A young Negrense beekeeper-A A +A
By Betsy Gazo
Saturday, March 16, 2013
THERE are about 20 beekeepers in Negros Occidental, but here is one beekeeper that caught my eye. Archie Acuna was the only beekeeper in the 2012 Negros Organic Farmers Festival who packaged his product in rectangular plastic containers with slices of the honeycomb while others sold their honey in recycled rum bottles.
“The honey sells faster when I include the honeycomb,” Archie explains this visual effect. The inedible but commercially useful beeswax does add a charming touch to the packaging.
Archie’s apiary is in Hacienda Salamanca in La Carlota City located in the southern part of Negros Occidental. The apiary is set in the farm of Archie’s friend, AJ Ledesma, where there is an abundance of coffee and acacia blooms that provide pollen for the bees.
Our 31-year-old local apiarist started cultivating honeybees (apis mellifera) two years ago as a hobby. What were once two starter colonies is now Archie’s Apiary, a 25-hive farm of which each hive yields 5 liters or an average of one-and-a-half gallons of the viscous deep amber honey every harvest time.
There’s always a harvest going on from a hive every week. Archie’s bees are certainly busy.
The farm offers enough resources from which the bees gather their food. Bees travel within a 5-kilometer radius for their sustenance. Our hardworking friends enjoy a natural organic diet that way.
Summertime is when the supply of honey builds up fast because this season provides a profusion of blossoms for the bees to forage for nectar and pollen. During the rainy season, production is low from less flowers in the environment. It is during this time that Archie refrains from harvesting from the hives and prefers to leave the honey for the bees to live off during the lean months. What’s more, he never feeds sugar water to the insects, a common method that other bee cultivators use to pump up production.
If someone should ask Archie for a piece of advice when starting a honeybee farm, he will say that one has to first get rid of the fear of bees.
The apis mellifera is of European stock which has proven to be more docile than the native breed (apis cerana). The latter is more difficult to handle when a beekeeper harvests honey from its hive.
When armed with the proper harvesting technique, honey can be extracted without much trouble. Archie smokes his bees to calm them down and lessen stinging incidents. He does this by putting dried coconut husks or dried leaves in a smoker, lights the husks or leaves, takes out each frame, and sprays the smoke on the frame.
Archie is aware of the perils bees face. Every ten days, he checks the hives for mites, invaders (which are predominantly wasps who eat bee larvae) and extra queen cells that develop into queen bees. One colony needs only one queen, so, an extra queen will only either divide the colony, or will result in a bee fight between the royal ladies.
Sales have been good so far that Archie’s Apiary sells all of its stock after each harvest. He also supplies Fresh Start, a shop-cum-snack bar in Bacolod City that sells organic farm produce. The business’s other product is the bee propolis and honey spray that is meant to cure burns, inflammation, allergies, bad breath and sore throat when sprayed onto the affected area. This is one handy remedy that is all-natural and organic.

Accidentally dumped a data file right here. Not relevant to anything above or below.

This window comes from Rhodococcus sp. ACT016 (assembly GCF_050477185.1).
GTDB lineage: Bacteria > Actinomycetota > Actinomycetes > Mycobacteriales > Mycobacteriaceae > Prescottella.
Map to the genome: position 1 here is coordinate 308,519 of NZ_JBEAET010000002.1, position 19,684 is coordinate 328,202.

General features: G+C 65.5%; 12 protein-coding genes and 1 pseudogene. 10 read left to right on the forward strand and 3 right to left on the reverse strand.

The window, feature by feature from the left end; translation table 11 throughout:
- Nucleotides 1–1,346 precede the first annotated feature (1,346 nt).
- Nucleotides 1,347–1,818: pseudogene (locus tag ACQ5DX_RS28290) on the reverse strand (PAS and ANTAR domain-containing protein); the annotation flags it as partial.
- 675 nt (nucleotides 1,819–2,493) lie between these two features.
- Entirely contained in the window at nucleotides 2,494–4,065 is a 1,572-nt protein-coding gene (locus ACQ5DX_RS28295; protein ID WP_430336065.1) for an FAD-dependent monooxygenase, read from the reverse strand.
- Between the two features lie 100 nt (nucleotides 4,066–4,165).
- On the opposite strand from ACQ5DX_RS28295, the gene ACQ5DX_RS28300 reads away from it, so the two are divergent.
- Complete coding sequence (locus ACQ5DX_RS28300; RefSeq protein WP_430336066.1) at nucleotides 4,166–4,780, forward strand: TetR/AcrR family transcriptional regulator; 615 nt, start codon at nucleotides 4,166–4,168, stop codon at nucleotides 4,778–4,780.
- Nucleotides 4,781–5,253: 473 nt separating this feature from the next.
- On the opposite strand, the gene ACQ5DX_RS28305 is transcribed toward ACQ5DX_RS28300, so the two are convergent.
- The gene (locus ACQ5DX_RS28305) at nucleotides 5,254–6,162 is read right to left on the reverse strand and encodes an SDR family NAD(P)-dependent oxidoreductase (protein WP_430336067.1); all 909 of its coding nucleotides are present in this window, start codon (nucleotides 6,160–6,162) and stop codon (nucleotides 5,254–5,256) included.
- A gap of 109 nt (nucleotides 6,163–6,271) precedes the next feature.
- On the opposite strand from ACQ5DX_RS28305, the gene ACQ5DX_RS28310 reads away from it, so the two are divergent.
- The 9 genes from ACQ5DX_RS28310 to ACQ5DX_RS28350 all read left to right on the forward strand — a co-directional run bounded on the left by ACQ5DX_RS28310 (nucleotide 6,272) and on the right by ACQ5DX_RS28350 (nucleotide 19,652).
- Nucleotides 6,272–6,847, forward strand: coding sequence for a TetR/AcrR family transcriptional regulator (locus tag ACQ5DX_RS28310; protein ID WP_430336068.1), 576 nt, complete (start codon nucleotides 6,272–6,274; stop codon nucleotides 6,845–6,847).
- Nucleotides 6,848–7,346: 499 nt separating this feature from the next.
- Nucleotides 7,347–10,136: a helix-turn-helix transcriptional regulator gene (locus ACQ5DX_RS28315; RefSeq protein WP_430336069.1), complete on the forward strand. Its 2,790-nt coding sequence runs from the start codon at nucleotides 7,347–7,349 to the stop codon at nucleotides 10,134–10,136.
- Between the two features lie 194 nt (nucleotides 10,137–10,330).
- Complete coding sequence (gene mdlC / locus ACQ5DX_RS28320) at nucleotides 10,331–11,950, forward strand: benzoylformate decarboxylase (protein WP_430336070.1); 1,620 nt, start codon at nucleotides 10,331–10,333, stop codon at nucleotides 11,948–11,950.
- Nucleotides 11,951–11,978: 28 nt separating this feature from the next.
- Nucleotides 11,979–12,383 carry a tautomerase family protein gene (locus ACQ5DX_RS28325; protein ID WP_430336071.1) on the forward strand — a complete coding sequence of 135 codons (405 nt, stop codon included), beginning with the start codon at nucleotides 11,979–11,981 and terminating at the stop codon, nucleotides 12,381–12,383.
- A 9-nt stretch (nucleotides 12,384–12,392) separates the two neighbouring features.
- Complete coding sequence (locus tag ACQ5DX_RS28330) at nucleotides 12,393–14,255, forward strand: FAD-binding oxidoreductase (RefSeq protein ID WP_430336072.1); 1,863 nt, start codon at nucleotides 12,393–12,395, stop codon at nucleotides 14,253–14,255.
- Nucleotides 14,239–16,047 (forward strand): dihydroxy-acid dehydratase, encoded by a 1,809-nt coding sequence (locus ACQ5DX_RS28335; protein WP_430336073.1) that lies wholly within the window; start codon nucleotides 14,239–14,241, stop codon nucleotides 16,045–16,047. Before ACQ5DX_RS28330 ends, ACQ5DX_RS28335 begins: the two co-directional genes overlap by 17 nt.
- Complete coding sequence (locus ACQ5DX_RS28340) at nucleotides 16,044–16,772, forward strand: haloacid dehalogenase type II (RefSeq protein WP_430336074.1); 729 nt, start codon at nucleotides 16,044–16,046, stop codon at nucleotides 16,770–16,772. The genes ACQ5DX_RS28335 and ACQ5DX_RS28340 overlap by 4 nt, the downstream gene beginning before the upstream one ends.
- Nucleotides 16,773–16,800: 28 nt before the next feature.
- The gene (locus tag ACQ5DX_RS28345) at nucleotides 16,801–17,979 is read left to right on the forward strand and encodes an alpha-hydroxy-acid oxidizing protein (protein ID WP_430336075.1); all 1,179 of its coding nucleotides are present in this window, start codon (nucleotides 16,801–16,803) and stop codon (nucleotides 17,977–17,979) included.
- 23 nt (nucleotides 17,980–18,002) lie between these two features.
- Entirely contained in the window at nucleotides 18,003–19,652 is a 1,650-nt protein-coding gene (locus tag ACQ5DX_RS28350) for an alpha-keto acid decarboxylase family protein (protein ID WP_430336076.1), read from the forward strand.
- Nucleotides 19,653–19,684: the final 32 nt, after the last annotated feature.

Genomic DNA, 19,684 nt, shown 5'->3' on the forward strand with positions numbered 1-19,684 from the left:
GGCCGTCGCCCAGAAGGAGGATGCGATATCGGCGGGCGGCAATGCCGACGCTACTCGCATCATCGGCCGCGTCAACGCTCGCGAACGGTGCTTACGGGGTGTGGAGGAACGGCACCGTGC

What tip does Archie give me when buying good genuine honey?
Honey, when chilled in the refrigerator, should not turn cloudy. If it does, it is not the real thing. If the sweet stuff seems not to be right, it can mean that the honey was unripe i.e. harvested from uncapped honeycombs. (A bee covers the hexagonal wax cells with wax when the honey is ready to eat.)
Honey is the only food that keeps indefinitely so it’s not supposed to go bad.
In case you are wondering if you can keep bees in your backyard, Archie shows how he can maintain a few hives in his Sta. Clara Subdivision residence in Bacolod City. His bees dart in and out of his neighbors’ gardens in search of nectar. They even cross the highway to get to another gated village which is within the 5-kilometer radius. Flowers are usually plentiful in that village’s gardens.
Aside from a ready source of food, he makes sure that they also have a sufficient supply of drinking water. Our young beekeeper is still in search for people with flower gardens to ensure a continuous source of bee food, as long as the flowers aren’t sprayed with pesticides.
We have a lot to thank bees for. These diligent members of the insect world are essential to the propagation of flora, hence, relevant to the world’s food security.
More important than all the honey that they produce is their invaluable task of carrying pollen from flower to flower. A majority of all fruits, vegetables, and forage legumes, are insect pollinated. It’s no wonder that our young beekeeper has “pollen” in love with them.
Published in the Sun.Star Bacolod newspaper on March 17, 2013.